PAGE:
1. Continuous Improvement – Think Deming and the Toyota Way.  Lots of lessons we’ve embedded from those foundational models and here again, the concept of human capital as a resource to be developed is at the core of our interactions with one another.  Seniority, rank, educational degrees, financial status, religion, sexual identity, all take a back seat to the idea that all of us have chosen to be part of an active team that wants to improve what we do (relationships, instructional delivery, content mastery outcomes).

 

  1. Direct and Open Communication  — Some of us are super assertive, some are deferential, some are great listeners, some are always coming up with lots of random ideas, some are really good at ‘bean counting’… we openly accept and honor individual strengths by not only recognizing them but by eliciting contributions from those who have a strength that we don’t have.  We work really diligently to make sure our ‘bean counter’ checks NGSS standards, our random idea person generates innovative ways to approach content, our assertive person keeps us on track, our deferential person is listening and points out things we miss by going too fast…. Synergy has never been better exemplified but it’s always there whether we have ‘new interns’, ‘new BTSA’, or 20 year veterans.  Everyone works on improvement of what we do.

 

  1. Willingness to Volunteer – Whether it’s sharing a classroom, travelling on assignments, or covering a class on prep.  Our default position is yes and the ‘no’ only happens in extenuating circumstances. Nobody counts, nobody keeps track, everyone steps up for each other and for our students.

 

I share these with you because oftentimes, even with programs that have a great track record, or processes where things are clear and well organized, or in organizations with superb talent… the outcomes aren’t always easy to produce.  Over time, it’s made me realize that people have to be willing to ‘go in dumb and come out smart’.  Individual Humility –> Organizational Pride

 

 

 

07.19.17

Teacher Leadership Book Study!

  • Are you a teacher interested in developing as a teacher leader?
  • Are you a teacher leader interested in collaborating with colleagues about enhancing your leadership without leaving the classroom?
  • Do you enjoy discussing professional readings with other teachers in order to impact your students’ learning or your team’s productivity?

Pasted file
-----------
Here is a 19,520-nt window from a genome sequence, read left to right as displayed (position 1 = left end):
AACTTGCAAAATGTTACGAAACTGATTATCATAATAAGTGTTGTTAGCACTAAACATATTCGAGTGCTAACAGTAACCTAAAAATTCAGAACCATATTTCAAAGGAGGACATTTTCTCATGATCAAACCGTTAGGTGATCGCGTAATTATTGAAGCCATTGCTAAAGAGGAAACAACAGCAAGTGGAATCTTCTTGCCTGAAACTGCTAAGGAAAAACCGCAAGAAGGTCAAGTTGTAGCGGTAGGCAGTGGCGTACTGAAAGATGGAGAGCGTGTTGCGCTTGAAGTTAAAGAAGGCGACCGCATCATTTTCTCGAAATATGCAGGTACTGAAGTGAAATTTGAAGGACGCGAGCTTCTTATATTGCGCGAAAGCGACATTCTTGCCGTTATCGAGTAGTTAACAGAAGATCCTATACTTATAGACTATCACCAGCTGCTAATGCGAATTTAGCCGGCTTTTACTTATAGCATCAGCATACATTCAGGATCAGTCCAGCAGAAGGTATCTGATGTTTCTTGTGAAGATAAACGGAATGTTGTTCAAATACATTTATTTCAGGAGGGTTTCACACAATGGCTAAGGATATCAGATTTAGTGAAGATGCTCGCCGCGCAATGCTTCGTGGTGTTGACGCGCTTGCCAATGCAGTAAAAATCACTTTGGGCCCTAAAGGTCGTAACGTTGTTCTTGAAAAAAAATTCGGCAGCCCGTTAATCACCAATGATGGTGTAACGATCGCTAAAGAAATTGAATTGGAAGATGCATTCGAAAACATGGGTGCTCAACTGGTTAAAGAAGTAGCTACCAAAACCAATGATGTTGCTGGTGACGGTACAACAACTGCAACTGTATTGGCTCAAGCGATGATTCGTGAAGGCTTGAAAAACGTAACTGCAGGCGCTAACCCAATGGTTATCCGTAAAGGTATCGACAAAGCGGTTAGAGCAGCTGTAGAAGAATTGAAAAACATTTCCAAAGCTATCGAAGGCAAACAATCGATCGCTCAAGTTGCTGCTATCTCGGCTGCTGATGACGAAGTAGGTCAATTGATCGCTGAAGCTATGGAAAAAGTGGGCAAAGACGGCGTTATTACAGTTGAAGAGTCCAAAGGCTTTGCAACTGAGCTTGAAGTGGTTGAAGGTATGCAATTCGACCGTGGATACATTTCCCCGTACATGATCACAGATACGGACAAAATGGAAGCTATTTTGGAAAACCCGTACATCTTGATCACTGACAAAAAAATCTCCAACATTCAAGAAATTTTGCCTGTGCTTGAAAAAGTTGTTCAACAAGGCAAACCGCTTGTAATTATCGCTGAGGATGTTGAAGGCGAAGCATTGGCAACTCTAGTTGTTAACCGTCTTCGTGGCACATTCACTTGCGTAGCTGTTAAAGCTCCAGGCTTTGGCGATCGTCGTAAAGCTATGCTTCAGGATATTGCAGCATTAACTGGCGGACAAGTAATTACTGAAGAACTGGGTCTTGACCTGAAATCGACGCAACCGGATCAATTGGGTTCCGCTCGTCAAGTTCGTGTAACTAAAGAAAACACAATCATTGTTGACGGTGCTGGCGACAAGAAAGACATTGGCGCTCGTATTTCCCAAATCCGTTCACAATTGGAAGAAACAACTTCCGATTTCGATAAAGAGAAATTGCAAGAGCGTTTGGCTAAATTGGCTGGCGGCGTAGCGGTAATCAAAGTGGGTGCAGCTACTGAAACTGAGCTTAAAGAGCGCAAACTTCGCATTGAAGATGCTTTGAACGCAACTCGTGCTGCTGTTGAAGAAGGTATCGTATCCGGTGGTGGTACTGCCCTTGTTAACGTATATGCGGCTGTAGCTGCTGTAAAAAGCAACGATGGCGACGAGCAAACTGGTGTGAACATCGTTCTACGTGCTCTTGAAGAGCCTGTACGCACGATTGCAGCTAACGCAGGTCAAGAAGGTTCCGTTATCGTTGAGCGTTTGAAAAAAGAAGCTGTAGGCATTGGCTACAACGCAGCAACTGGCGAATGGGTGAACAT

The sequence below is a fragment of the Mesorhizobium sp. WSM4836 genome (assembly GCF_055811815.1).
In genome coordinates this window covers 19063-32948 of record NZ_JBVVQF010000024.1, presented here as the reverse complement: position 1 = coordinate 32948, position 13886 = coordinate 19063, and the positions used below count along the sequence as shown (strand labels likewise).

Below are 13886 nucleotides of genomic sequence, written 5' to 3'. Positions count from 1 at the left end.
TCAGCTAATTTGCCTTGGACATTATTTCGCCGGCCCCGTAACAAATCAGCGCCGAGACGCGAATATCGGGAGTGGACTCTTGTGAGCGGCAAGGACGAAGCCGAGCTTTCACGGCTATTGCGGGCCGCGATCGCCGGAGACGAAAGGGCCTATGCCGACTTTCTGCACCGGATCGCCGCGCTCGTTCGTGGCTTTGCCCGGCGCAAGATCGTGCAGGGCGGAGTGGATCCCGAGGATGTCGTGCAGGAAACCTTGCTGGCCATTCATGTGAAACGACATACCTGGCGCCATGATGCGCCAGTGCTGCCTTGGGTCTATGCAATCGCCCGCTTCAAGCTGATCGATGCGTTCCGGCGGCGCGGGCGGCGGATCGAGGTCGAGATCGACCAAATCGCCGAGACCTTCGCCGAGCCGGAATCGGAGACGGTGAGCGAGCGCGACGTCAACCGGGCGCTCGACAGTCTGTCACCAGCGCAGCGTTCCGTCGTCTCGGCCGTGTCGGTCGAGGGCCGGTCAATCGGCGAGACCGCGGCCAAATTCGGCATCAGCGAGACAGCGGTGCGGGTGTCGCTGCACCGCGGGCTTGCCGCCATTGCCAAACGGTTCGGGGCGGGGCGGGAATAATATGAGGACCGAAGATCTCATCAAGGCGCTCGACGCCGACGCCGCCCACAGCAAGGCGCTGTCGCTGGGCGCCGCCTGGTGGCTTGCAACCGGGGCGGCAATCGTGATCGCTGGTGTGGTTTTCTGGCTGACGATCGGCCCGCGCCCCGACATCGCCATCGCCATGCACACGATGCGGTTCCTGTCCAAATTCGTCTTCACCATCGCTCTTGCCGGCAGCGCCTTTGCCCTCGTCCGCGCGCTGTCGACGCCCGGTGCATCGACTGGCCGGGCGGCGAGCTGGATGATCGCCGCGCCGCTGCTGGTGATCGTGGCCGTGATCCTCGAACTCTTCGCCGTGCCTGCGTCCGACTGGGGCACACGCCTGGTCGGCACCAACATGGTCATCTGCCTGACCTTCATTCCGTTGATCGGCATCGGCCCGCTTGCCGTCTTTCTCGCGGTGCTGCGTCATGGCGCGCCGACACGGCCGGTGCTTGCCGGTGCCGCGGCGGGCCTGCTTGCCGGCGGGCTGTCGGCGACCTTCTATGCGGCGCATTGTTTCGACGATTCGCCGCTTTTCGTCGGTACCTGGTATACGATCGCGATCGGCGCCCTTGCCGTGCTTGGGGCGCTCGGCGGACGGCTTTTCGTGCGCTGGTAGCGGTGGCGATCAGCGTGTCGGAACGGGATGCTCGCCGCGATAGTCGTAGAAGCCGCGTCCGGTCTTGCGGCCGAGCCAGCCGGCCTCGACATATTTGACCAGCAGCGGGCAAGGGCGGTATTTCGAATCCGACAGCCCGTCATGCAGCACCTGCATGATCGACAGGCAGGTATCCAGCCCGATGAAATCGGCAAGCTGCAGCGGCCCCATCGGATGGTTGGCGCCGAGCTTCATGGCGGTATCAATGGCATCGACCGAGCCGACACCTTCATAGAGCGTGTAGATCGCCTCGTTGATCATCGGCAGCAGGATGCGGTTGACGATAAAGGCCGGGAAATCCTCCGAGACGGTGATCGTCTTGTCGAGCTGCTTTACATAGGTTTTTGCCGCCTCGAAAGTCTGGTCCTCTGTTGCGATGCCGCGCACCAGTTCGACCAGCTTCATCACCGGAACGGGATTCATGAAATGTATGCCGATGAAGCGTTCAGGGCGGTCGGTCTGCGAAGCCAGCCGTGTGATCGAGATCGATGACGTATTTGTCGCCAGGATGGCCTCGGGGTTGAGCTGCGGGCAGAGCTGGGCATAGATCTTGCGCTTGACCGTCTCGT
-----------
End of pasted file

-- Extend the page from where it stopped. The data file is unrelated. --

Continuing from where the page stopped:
Come check out the SUHSD Teacher Leadership Book Study starting this Fall!

 

For Round One we will be reading and discussing The Innovator’s Mindset: Empower Learning, Unleash Talent, and Lead a Culture of Creativity by George Couros

 

  • This book study is open to any teacher in the SUHSD.
  • There will be two meetings and teachers will be paid extra duty to participate.
  • The first meeting will be an orientation about the expectations of the Book Study.
  • If you RSVP to attend and commit to participate, you will receive a copy of the book.
  • Everyone who takes the book will be invited and encouraged to return for the second meeting, to discuss the book and how we can apply the principles from the book in our work here in the SUHSD.
  • Each meeting will be offered on two different days; teachers wishing to participate may come to either day, as long as they attend one meeting #1 and one meeting #2.

Dates:

    • Meeting #1: 8/23 or 8/24 in the PDC
    • Meeting #2: 10/17 or 10/18 in the PDC

 

  • RSVP here so we will be expecting you!

 

The author will be hosting a Massive Open Online Course (MOOC) called IMMOOC in October

06.02.17

Last Day of School!

Dear SUHSD Learns Community,

Thank you for sharing your learning with us this year! The SUHSD Learns project was launched to celebrate the diverse ways in which we, the Sweetwater community, learn inside and outside of our classrooms, schools, and offices. We loved reading about how students, teachers, administrators, counselors, and Classified staff members learned this year.  The SUHSD Learns project has branched out to include a monthly district Twitter chat, using the hashtag #suhsdlearns. We will continue the monthly Twitter chat in July (taking June off for summer!) and we will be happy to continue the learning blog if there are participants interesting in sharing their learning.

Until then, we wish you a fun, relaxing, restful summer break that includes at least a little learning!

 

05.05.17

Day 161, Amy Illingworth

Did you know that there are over 250 SUHSD staff members on Twitter? Staff from all across the district are sharing learning and telling the Sweetwater story using the hashtag #suhsd. We even have a monthly district Twitter chat using the hashtag #suhsdlearns (named after this daily blog showcasing our community of learners!). Our next district Twitter chat will take place on Tuesday, May 9 from 7:00-8:00 PM.  The chat will be moderated by three staff members from our Equity and Culture department, Sonia, Mariana, and Molly. We will be chatting about creating a safe and healthy school environment.

If you’ve never participated in a Twitter chat, it’s easier than you think!  We have an entire page of Twitter resources available on the Professional Growth website here, but this is a mini Twitter chat tutorial:

  • You need a Twitter account.